Disease Burden

Enterovirus infections are commonly found in children under 5, accounted for more than 90% of all severe cases and up to 25.7% mortality. The virus spreads rapidly in humid and hot environment, causing severe epidemics in regions like Taiwan, China and other Asian countries. In 1998, the first enterovirus outbreak in Taiwan infected 1.5 million people, resulted in 405 severe cases and 78 deaths. From 2008-2012, the disease impacted more than 7 million people in China, leaving over 27,000 people with neurological complications and 2,400 deaths.

Etiopathology

Enteroviruse is a genus of single-stranded RNA viruses which includes poliovirus, coxsackievirus, echovirus and other enterovirus serotypes. Among them, enterovirus 71 (EV71) is most likely to damage brainstem and spinal gray matter, causing neurological complications and polio-like syndrome with mild permanent paralysis. EV71 typically transmitted by fecal-oral route, respiratory and skin secretions.

Clinical Symptoms

Enterovirus is notably one of the major causative agents for hand, foot and mouth disease (HFMD). The main symptoms include fever, red blisters on hands, feet and mouth, canker sores, and herpangina. Severe cases may result in acute flaccid paralysis, aseptic meningitis, encephalitis, pulmonary edema, even cardiopulmonary failures.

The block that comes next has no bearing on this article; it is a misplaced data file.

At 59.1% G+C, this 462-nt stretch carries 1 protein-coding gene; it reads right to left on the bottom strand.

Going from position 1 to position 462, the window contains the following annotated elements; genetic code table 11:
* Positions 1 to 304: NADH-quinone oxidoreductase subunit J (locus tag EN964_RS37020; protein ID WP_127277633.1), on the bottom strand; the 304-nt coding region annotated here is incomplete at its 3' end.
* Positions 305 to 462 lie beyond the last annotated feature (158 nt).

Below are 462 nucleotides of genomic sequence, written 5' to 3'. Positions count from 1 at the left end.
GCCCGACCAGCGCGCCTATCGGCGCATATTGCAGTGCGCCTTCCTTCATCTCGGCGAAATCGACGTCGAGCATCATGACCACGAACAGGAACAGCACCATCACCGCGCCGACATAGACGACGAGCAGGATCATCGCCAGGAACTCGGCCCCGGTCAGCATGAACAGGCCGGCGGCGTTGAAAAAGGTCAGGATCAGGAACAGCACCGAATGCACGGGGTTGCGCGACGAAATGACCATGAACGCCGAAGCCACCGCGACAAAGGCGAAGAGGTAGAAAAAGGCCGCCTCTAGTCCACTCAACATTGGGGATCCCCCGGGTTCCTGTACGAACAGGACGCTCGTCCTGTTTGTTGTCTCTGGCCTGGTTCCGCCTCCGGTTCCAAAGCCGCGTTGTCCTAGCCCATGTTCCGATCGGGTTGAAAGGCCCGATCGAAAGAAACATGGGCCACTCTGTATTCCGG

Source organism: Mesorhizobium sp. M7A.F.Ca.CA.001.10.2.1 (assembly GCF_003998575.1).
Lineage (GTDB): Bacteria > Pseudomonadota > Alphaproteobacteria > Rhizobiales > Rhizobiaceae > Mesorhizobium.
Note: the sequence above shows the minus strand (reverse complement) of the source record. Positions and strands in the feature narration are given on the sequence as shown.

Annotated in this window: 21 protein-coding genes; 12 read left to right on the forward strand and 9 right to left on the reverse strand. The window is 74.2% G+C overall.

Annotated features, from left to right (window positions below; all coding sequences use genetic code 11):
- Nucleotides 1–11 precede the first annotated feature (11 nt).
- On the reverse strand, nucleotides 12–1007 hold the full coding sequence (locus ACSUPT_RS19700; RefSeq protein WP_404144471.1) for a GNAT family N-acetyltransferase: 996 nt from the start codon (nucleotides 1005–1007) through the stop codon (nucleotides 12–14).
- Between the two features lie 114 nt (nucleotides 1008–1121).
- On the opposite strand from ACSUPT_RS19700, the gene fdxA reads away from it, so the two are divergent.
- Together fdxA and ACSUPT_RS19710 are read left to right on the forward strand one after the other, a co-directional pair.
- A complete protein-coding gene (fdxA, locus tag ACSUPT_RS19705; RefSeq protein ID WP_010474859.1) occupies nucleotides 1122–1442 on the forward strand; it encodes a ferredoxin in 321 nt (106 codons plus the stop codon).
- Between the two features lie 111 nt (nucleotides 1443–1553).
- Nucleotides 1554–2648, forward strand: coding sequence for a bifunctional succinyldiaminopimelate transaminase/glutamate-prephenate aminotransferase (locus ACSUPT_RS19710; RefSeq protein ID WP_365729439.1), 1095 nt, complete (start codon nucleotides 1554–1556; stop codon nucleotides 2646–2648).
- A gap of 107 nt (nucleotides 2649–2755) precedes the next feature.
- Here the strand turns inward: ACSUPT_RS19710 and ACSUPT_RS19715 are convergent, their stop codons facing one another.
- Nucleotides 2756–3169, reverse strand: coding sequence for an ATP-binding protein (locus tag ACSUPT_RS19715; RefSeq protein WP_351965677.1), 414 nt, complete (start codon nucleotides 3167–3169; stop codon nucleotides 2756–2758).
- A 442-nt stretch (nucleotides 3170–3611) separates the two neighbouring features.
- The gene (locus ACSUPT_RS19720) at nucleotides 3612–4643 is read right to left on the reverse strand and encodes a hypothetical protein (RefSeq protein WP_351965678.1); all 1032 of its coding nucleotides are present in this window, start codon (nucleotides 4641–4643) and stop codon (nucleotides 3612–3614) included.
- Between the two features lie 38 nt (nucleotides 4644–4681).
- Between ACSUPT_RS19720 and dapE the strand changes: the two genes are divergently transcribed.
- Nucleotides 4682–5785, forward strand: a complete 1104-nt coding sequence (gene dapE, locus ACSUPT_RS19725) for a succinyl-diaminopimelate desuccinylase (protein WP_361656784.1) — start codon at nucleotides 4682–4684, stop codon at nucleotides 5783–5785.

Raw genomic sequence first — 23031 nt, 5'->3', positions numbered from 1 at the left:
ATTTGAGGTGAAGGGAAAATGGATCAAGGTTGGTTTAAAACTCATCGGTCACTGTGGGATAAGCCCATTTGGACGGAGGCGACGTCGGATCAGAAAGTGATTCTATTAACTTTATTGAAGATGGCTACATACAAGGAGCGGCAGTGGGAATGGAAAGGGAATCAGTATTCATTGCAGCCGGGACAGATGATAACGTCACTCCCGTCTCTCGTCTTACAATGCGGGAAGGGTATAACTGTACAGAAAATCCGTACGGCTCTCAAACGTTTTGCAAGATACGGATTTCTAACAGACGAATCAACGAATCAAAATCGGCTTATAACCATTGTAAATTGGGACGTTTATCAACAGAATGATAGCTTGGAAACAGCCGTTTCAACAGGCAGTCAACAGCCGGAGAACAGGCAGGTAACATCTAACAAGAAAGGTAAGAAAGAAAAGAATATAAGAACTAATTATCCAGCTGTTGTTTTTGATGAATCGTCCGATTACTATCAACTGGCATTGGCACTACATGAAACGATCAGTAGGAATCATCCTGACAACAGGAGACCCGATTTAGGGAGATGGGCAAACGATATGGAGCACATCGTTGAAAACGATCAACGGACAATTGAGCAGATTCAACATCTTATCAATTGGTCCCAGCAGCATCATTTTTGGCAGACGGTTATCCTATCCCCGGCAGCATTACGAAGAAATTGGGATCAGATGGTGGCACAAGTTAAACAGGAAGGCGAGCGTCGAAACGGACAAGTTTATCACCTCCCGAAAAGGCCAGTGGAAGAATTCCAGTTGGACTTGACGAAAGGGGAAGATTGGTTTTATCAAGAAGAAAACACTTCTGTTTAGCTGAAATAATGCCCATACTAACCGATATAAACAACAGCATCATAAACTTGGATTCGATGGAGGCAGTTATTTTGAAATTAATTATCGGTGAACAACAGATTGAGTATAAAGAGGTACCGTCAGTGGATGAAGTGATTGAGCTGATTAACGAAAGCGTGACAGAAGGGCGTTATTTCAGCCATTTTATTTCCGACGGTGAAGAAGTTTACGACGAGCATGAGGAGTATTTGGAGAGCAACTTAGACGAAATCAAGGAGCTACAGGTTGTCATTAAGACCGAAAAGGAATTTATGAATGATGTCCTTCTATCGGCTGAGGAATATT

Treatments

Currently there is no medication for enterovirus infections, only supportive therapies like fluid implementation, bed rest, antipyretic available. Neurological symptoms usually appear within 5 days after the onset of fever or blisters. Immediate medical attention is needed when following symptoms occur: drowsiness, decreased activity, irritability, consciousness disturbance, neck stiffness, limb paralysis, convulsions or coma.
Please refer to Centers for Disease Control for more information